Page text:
Leachman’s Last Hoorah

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Leachman’s Last Hoorah

Tavia Leachman plays one on one with a Stanford player during a match. (Photo: Utah Athletics)

Tavia Leachman plays one on one with a Stanford player during a match. (Photo: Utah Athletics)

Tavia Leachman plays one on one with a Stanford player during a match. (Photo: Utah Athletics)

Tavia Leachman plays one on one with a Stanford player during a match. (Photo: Utah Athletics)

By Brayden Ramsay

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Sports and family are two of the biggest motivators for the University of Utah soccer’s Tavia Leachman. After being sidelined for a part of two seasons at the U, Leachman’s strong familial foundation has helped her remain strong and come back healthy for her senior year.

Before coming to Utah, Leachman was named one of the top 150 players in the nation.

“Being named alongside some of these players was a cool thing that made me feel like I had accomplished a lot,” she said. “I knew a lot of the players that were on the list. I had known them from playing with them or playing against them and I had looked up to a lot of them, so it was cool to be named alongside them.”

Whether it’s soccer or academics, Leachman’s work ethic is evident.

Tavia’s father Scott said, “One of the things that I’m most proud of with Tavia is her hard work. She’s always been a hard worker and her hard work is paying off.”

One of the ways Leachman’s hard work has been apparent is when she made the US Women’s U-23 National Team as a freshman in 2016.

Now heading into her senior season, Leachman’s efforts are continuing to pay off for the Utes. Being a starting center back all four years on the hill, she has notched two assists, one goal and countless clearances helping lead the Utes to two winning seasons in her three years so far. Leachman’s defensive prowess also has helped her receive conference recognition earning a Pac 12 All-Freshman Team nod in 2016.

Leachman played in the center back position for most of her life, but she wasn’t always a defender growing up. In high school, she played forward. The defense has a grasp on her heart, though, as she’d much rather save a game-winning goal than score one.

Tavia’s mom Debra said, “When she was five years old, she was outside rolling the soccer ball off the roof and was practicing heading the ball.” Debra continued, “She used to tell me, ‘Mommy, I love to play in the back. Not in the goal, but the girl that stands in front of the girl that’s in the goal.’”

For the Leachman family, sports are a family affair. Debra even entered into retirement to travel with the team and enjoy her daughter’s senior season at Utah. Thankfully, Utah is only a short flight away to where they can still come out and watch games, plus they have the benefit of seeing Tavia play USC and UCLA every year where they don’t have to travel too far from home for games.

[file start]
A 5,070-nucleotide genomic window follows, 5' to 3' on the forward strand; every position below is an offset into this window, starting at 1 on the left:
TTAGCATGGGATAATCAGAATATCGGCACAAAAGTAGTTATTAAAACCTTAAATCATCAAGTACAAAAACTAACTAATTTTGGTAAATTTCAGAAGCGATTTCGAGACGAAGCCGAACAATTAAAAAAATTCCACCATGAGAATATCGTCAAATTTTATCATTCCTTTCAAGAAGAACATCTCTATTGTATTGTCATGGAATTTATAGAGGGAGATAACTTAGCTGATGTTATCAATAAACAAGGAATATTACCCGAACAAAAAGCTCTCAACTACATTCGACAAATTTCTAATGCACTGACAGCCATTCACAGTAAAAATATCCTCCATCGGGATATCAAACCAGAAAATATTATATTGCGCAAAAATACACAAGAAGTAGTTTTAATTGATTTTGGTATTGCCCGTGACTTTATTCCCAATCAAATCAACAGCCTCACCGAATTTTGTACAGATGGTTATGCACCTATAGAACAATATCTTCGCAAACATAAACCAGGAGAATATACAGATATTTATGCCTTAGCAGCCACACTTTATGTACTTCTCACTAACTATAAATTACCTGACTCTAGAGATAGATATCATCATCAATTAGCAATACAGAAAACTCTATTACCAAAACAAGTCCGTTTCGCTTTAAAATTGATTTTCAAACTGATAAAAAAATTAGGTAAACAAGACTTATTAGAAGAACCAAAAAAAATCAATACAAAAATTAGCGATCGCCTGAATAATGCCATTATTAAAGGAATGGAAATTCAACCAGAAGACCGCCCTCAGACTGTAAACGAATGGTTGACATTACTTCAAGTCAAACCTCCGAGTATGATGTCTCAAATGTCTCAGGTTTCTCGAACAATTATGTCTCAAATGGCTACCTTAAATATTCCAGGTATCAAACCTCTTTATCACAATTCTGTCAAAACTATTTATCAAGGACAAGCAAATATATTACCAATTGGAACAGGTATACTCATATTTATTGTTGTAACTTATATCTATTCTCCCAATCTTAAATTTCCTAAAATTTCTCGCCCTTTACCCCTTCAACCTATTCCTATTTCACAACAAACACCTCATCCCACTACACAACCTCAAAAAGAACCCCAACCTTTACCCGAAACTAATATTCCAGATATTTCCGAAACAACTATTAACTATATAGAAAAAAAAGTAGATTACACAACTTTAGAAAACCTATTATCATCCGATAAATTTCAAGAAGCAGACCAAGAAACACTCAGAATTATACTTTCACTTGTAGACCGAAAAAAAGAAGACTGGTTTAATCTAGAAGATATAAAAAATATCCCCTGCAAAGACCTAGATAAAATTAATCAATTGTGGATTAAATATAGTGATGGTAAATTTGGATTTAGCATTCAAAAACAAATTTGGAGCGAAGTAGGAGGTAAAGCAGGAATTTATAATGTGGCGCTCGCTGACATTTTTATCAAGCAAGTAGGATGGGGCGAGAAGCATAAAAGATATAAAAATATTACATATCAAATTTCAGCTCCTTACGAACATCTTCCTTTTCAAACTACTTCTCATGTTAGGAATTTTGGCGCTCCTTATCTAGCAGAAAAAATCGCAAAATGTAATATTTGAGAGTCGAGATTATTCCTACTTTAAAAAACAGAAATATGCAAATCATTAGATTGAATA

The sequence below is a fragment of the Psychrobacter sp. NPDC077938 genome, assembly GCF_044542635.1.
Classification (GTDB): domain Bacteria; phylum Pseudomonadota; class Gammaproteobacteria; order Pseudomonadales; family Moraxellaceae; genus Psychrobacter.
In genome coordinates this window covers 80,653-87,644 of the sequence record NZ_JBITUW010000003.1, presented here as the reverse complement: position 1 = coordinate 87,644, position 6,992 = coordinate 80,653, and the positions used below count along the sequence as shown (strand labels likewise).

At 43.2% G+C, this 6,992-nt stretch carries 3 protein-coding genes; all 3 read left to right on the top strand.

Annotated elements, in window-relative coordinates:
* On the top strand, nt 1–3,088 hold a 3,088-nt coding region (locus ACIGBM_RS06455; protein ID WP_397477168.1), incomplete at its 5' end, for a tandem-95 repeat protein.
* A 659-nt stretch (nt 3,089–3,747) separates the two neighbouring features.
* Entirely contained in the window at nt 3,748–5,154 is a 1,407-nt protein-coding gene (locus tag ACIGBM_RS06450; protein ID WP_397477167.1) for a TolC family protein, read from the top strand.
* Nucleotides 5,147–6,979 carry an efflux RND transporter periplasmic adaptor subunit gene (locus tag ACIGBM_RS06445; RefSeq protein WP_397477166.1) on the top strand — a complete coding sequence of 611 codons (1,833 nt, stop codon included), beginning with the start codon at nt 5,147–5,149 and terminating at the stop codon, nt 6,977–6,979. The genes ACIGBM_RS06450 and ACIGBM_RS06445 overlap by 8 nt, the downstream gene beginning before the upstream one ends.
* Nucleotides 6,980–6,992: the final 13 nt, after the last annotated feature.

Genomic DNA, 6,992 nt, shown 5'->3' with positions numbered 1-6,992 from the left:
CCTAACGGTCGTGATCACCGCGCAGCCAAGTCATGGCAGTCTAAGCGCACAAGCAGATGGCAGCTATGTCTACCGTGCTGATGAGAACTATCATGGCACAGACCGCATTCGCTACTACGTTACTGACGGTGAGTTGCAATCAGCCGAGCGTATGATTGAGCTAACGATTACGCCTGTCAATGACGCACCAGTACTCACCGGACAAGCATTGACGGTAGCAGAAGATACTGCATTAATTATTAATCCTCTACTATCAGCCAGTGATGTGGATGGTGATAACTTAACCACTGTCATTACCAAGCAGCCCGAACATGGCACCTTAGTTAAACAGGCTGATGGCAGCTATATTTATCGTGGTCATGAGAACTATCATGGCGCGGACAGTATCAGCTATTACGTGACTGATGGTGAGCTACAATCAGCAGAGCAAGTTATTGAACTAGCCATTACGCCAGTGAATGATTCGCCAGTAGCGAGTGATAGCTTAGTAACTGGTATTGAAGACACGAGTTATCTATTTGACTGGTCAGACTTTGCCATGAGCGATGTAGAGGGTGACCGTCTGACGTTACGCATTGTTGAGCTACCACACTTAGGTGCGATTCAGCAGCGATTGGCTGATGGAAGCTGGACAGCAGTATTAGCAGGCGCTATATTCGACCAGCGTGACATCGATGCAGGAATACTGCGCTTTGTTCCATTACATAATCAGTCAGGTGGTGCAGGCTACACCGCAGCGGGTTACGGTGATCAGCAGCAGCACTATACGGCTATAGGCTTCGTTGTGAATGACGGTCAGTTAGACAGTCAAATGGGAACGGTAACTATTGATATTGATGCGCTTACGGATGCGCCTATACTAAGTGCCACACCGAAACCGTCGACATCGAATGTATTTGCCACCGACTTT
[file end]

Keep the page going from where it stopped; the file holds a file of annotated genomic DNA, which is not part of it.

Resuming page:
Tavia Leachman during a Utah women’s soccer game. (Photo: Utah Athletics)

The family has played a major role even down to the simple intricacies of Tavia’s game such as her jersey number. When Tavia was young, she wanted to be number nine because of U.S. Women’s National Team star Mia Hamm. Her older siblings had something to say about that, though, talking her into being number two because both of them wore the number on their respective teams. Except for her high school team where she wore 22, Leachman has worn number two her whole life.

One of the toughest decisions Leachman has had to make was to leave her home in California to come to Utah.

“I knew that I wanted to leave, and I think that if I didn’t branch out now, I don’t think I would have ever left,” she said. “When I was looking for schools to go to, I wanted to go to one with a big conference and a great atmosphere feel to it, and Utah had it all.”

In her time away from soccer, Leachman enjoys taking trips back to California beaches where she can go body surfing with her family.

“This past summer I went super far out to go body surfing and there was a pod of dolphins that were swimming around me,” Tavia said. “Everyone started to scramble because they thought they were sharks, but I was excited to accidentally swim with some dolphins.”

In her final season on the pitch for the Utes, Tavia is looking forward to enjoying every moment and having fun. As one of her two biggest fans in the stands, her mother leaves one big piece of advice for Tavia: “Stay healthy.”

Leachman is aware that soccer isn’t the only part of college, and is currently going into human development and family studies and hopes to become an occupational therapist once she’s done with grad school.

Be sure to watch for number two patrolling the defensive backline as the Utes return home this season.

@brayden_ramsay

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